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Matt Turner

Matt Turner is a writer, editor, curator, and marketer, based in London, UK.

Unortho-docs at Locarno 70

Last August, three of the most impressive, innovative documentaries of the year, Eduardo Williams’s The Human Surge, Nele Wohlatz’ El Futuro Perfecto and Theo Anthony’s Rat Film, premiered at the Locarno International Film Festival. With an even greater focus on nonfiction film for this year’s 70th edition, it’s perhaps worthwhile to look back on the festival through these offerings alone.

Frames of Representation 2018: The Human Epoch

Frames of Representation’s founding mission was to bring “new forms of documentary cinema” to London’s Institute of Contemporary Arts, but this mandate felt a little looser for the festival”s third edition.

Talking Things Through: Lucy Parker's Solidarity

With nonfiction films that deal with a political subject, form can often be a secondary concern. This is particularly true of films about activist movements, wherein the individual depicting the organization can become so embroiled in its particularities that the resulting film ends up a mere record, or worse, a recounting, a mass of information and little else.

The People's Demands Are Lawful: Jill Li's Lost Course

Jill Li’s longitudinal documentary follows the group of activists behind the Wukan Protests of 2011 and the ever-developing interpersonal dynamics between them as they transition from protesting political corruption to governing themselves.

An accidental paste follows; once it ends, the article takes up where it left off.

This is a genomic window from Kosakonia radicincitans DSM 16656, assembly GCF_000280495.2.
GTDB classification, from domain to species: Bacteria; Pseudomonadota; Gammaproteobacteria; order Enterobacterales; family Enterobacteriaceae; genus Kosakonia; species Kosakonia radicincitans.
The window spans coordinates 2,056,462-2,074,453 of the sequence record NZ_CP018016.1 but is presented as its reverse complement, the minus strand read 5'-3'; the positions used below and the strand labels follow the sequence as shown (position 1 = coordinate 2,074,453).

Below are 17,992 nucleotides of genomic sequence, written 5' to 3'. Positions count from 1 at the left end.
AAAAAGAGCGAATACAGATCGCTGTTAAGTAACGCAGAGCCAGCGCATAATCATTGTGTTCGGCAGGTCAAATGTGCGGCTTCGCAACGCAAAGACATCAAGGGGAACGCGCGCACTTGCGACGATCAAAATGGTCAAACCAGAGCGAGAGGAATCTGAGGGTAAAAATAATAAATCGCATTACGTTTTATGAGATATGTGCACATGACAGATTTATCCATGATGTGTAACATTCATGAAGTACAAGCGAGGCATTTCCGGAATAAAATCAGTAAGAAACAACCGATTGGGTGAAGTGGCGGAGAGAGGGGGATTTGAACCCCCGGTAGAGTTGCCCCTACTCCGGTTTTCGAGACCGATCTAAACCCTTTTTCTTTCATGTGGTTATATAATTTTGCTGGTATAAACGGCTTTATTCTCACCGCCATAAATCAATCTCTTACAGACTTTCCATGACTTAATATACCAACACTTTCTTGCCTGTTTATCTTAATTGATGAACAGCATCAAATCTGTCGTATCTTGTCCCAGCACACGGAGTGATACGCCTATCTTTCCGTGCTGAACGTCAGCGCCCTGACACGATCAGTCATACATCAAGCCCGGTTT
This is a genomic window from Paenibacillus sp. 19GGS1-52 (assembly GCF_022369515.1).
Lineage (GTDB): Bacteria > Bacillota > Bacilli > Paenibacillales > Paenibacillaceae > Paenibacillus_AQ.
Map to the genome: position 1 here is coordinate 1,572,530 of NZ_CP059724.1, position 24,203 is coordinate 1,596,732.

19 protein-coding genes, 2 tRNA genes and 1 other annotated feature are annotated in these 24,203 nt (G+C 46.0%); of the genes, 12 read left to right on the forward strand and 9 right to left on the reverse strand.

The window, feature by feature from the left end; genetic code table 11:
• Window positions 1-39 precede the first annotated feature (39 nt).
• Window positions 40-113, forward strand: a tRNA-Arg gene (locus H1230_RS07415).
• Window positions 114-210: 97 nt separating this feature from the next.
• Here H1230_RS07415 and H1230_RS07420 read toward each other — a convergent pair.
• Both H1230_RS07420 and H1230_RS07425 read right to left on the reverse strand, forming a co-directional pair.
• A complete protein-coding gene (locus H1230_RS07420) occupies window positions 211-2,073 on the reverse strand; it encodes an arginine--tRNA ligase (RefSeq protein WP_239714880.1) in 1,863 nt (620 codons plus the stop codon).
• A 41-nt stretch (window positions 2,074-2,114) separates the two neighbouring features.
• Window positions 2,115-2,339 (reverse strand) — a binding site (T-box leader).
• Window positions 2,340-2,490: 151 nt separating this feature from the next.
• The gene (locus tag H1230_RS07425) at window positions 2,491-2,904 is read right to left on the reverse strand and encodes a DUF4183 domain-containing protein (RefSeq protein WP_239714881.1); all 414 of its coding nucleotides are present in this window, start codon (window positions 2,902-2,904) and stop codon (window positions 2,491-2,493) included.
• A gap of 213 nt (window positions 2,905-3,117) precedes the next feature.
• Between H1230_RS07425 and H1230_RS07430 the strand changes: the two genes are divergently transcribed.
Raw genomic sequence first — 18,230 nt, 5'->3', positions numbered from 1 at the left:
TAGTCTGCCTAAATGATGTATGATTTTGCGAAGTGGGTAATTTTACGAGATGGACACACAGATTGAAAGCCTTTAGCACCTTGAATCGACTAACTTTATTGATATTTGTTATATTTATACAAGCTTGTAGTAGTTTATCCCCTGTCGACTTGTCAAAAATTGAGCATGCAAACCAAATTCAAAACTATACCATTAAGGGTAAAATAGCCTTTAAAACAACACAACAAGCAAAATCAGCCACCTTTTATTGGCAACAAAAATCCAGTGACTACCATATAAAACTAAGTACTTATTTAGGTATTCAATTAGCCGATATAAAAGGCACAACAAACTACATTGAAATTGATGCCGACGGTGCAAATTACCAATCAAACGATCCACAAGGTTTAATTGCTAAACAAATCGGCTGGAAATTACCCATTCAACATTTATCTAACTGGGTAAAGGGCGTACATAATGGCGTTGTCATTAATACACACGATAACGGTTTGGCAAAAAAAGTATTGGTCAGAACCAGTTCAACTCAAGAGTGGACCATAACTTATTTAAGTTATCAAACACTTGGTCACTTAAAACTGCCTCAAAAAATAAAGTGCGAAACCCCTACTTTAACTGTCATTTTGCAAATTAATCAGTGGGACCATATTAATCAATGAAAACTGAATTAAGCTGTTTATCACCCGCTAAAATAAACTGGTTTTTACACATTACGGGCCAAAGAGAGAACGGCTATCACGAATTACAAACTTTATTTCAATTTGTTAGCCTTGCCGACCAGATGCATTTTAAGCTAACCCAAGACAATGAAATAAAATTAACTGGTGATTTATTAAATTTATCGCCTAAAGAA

In Conversation

Fox Maxy with Matt Turner

The San Diego-based filmmaker, having just won the Tiger Short Award at this year’s International Film Festival Rotterdam, sits down with Matt Turner to discuss process, motivation and the place of individual expression within collectivity.

FIDMarseille 2020: A Living Archive

2020’s FIDMarseille film festival, which took place in person and online, presented a line-up of uncategorized films, including Tatiana Mazú González’s Shady River and Carolina Moscoso’s Night Shot.

Philosophy For Living

Like much of the work of filmmakers with former associations with Harvard's Sensory Ethnography Lab, the film has aesthetic qualities that rival anything contemporary documentary has to offer. Images are remarkably composed, with consistently interesting framing and smart manipulation of natural light, as well as sound design and editing that intensifies the visual environment being depicted or serves to link scenes together smoothly and create continual flow.

Expectations Upended: Doclisboa 2018

Most film festivals are largely alike; Doclisboa—a well regarded non-fiction film festival in Lisbon, Portugal that just held its 16th edition—does things a little differently.

Losing Control of the Nightclub: Everybody in the Place

While essentially about the past, it also concerns itself with continuities, intending to involve the audience in an assessment of their shared present through the deconstruction of a past they are too young to have been a part of.

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The Brooklyn Rail

APRIL 2021

All Issues